Number all example sentences consecutively. When the matching of morphemes and meanings is not obvious, give a morpheme-by-morpheme gloss as well as an idiomatic translation. All interlinear glosses should be aligned in tables or by using single tabs between items, rather than multiple spaces. Use small caps (with no capitalization within the small caps) for glossing grammatical elements. Please provide a chart explaining all abbreviations. If possible, base your examples on a particular text, and include the full text as an appendix to the article. (Even if you don't base a majority of your examples on a particular text, please include one short annotated text with any article which discusses some grammatical phenomenon.) (See Lehmann, Christian 2004, “Interlinear morphemic glossing.” In Booij, Geert et al. (eds.), Morphology. Vol. II, 1834-1857. Berlin & New York: W. de Gruyter, or the Leipzig Glossing Conventions for suggestions on proper glossing.)
Punctuation and typefaces
Use single quotes for glosses within the text and in numbered examples. Use double quotes for quotations and titles of articles. Punctuation should be placed outside of the quotes unless it is part of the quoted or glossed material: ka121‘pillar’, ka53‘hoe’, ka342‘hinder’; but qha21mu33 ‘how high?’. Use directional, or “smart”, quotation marks.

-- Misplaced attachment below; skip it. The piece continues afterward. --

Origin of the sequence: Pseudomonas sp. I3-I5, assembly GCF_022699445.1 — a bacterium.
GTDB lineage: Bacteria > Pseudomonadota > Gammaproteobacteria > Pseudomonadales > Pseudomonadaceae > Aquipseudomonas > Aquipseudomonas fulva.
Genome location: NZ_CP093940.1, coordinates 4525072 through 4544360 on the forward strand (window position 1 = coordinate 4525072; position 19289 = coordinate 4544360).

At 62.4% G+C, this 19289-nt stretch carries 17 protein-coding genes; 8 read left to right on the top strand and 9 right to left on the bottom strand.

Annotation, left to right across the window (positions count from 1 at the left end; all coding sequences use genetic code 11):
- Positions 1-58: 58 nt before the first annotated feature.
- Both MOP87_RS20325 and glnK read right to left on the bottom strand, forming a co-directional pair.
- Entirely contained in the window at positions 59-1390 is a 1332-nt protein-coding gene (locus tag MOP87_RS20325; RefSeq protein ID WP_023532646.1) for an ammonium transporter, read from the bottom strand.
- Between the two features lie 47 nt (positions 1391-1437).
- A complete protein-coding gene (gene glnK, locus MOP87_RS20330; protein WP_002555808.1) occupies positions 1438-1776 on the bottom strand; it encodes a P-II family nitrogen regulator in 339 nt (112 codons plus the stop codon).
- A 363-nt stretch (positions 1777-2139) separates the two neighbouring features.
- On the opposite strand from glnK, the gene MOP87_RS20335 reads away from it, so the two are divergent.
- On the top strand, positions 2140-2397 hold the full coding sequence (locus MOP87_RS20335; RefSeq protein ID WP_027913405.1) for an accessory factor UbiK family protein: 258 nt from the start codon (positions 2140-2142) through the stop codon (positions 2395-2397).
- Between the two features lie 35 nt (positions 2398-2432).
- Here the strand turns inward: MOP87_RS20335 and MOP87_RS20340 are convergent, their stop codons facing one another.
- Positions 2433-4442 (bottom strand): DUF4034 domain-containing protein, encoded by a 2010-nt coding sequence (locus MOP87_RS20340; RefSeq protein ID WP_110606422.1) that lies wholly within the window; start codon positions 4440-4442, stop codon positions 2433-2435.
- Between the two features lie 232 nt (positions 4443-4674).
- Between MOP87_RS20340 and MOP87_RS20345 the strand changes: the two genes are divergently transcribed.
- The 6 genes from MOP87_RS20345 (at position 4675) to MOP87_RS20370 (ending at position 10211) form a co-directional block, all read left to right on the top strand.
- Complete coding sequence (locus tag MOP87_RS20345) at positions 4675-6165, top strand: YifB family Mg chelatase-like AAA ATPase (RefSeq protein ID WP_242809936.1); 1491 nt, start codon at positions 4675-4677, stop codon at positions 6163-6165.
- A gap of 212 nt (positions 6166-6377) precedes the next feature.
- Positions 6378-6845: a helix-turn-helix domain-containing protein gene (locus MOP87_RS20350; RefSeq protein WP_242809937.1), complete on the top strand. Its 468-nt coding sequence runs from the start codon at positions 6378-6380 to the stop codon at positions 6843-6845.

Periods, commas, semi-colons, and colons should be followed by only one space. Footnote references should follow punctuation.
If you use brackets, use square brackets [ ] for phonetic material, and slashes / / for phonemic material.
Italic face is used for linguistic citations (single letters, words, phrases) which occur in the body of the text (and are not within brackets or slashes) and for titles of books and journals. Please also italicize any following punctuation (like this). Boldface is used for emphasis. Small caps (with no capitalization within the small caps) are used to label grammatical elements in interlinear glosses.
Tables and figures
All tables and figures should be numbered and labeled below the table in the following form:
Table 1. Comparison of Chinese and Kam-Tai forms.
We follow the Language style, for which you may use EndNote's automatic formatting.